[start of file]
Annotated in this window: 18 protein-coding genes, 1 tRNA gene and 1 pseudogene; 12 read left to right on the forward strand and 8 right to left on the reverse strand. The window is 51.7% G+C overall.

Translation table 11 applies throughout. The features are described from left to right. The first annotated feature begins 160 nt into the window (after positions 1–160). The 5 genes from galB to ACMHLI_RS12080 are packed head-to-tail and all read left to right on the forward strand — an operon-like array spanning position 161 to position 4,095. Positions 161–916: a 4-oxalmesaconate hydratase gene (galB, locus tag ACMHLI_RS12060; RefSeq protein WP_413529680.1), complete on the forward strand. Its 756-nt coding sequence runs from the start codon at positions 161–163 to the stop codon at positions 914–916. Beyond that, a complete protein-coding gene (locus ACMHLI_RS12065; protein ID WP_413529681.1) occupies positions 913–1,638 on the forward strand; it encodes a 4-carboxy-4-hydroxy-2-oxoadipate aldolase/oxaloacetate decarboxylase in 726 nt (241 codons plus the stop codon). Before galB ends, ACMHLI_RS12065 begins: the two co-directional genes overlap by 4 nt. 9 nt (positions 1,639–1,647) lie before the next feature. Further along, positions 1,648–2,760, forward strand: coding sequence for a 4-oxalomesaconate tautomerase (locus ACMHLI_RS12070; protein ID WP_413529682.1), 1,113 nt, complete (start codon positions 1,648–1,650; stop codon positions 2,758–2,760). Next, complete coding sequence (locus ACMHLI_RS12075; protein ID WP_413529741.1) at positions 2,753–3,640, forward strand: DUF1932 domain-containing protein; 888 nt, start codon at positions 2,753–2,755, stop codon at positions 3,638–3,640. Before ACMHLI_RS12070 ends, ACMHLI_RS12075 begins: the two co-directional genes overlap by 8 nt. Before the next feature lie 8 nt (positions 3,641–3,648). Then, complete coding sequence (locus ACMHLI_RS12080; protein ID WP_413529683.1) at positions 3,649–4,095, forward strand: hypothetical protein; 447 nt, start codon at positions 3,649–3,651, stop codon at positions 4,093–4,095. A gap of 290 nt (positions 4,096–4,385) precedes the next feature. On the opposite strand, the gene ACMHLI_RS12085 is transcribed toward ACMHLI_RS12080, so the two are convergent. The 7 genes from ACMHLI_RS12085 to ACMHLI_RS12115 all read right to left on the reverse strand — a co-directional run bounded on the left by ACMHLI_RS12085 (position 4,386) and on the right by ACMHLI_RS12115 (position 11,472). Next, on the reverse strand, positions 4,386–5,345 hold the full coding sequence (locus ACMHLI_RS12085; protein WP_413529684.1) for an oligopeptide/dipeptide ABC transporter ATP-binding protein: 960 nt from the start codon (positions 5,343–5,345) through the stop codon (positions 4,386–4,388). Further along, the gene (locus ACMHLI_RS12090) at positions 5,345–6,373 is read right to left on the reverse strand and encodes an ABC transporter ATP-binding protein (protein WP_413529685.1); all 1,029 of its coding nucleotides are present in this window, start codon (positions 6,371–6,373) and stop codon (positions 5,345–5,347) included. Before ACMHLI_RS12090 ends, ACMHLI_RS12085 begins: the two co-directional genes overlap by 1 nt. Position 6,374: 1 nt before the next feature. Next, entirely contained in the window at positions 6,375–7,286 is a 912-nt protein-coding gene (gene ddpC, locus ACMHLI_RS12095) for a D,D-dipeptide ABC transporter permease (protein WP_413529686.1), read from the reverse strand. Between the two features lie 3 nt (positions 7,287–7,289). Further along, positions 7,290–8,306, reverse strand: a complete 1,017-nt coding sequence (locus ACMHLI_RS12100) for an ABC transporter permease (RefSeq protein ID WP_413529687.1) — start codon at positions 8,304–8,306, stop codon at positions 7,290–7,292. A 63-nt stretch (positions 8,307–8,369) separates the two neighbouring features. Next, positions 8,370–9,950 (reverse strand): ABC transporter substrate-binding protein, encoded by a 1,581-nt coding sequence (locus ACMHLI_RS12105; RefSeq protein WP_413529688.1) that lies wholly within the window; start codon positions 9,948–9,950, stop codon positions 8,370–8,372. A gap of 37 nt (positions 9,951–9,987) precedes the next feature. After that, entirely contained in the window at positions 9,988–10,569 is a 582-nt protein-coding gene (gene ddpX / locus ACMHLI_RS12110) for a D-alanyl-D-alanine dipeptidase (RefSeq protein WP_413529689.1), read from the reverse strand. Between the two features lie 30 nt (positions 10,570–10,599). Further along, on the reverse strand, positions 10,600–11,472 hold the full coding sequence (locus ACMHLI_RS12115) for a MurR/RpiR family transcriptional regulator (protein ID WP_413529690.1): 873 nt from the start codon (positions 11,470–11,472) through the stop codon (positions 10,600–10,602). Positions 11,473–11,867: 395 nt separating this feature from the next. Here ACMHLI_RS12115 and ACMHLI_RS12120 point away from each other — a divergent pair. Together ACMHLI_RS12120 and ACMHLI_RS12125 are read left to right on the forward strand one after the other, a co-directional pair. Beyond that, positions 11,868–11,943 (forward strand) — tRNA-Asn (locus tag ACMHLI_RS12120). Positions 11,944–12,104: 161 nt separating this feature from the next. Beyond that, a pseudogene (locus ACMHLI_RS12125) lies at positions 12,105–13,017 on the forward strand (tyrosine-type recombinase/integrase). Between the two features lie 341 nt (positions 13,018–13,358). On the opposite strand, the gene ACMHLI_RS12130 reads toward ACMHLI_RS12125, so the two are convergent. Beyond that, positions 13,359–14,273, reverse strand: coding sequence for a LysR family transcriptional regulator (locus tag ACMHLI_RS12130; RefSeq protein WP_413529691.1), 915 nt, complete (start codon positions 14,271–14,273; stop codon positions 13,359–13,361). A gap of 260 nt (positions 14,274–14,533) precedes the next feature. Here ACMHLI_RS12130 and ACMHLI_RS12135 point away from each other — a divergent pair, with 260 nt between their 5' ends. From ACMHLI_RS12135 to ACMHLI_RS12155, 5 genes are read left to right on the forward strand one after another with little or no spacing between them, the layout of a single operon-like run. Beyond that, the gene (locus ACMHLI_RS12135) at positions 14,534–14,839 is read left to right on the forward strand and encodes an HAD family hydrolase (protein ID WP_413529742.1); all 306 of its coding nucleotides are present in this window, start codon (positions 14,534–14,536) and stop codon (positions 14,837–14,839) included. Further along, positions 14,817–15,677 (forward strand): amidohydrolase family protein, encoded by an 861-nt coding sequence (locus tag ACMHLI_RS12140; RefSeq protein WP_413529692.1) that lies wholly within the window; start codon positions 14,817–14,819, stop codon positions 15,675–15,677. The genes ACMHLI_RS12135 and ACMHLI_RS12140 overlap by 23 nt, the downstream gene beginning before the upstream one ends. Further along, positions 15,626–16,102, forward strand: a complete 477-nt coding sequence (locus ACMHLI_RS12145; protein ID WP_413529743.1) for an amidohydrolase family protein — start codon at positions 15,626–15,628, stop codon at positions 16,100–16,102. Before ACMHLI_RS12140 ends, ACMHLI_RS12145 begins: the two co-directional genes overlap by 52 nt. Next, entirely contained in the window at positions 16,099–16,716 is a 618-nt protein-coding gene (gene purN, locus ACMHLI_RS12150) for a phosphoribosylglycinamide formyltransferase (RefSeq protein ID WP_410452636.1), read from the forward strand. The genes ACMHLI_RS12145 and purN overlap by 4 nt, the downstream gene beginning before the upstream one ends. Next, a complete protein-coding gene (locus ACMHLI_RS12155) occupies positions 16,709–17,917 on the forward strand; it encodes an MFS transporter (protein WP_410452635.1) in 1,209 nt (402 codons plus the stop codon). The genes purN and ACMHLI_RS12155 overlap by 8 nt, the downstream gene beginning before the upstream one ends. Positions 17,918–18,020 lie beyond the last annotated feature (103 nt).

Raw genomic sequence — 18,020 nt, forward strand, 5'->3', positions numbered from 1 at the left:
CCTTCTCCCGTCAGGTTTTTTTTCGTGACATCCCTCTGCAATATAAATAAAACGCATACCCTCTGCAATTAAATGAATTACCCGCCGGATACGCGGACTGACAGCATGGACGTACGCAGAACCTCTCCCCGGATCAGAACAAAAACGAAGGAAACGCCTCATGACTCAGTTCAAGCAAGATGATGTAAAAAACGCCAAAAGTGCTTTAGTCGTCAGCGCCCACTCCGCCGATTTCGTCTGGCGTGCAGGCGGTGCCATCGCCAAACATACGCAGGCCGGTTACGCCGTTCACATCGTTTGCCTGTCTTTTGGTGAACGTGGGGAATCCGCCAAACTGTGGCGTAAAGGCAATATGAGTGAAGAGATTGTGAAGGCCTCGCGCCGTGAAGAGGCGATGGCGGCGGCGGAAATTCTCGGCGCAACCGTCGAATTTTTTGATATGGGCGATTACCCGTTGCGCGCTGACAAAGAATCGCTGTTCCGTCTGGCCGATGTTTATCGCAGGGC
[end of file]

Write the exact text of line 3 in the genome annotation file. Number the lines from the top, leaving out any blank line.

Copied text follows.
Raw genomic sequence — 18,020 nt, forward strand, 5'->3', positions numbered from 1 at the left: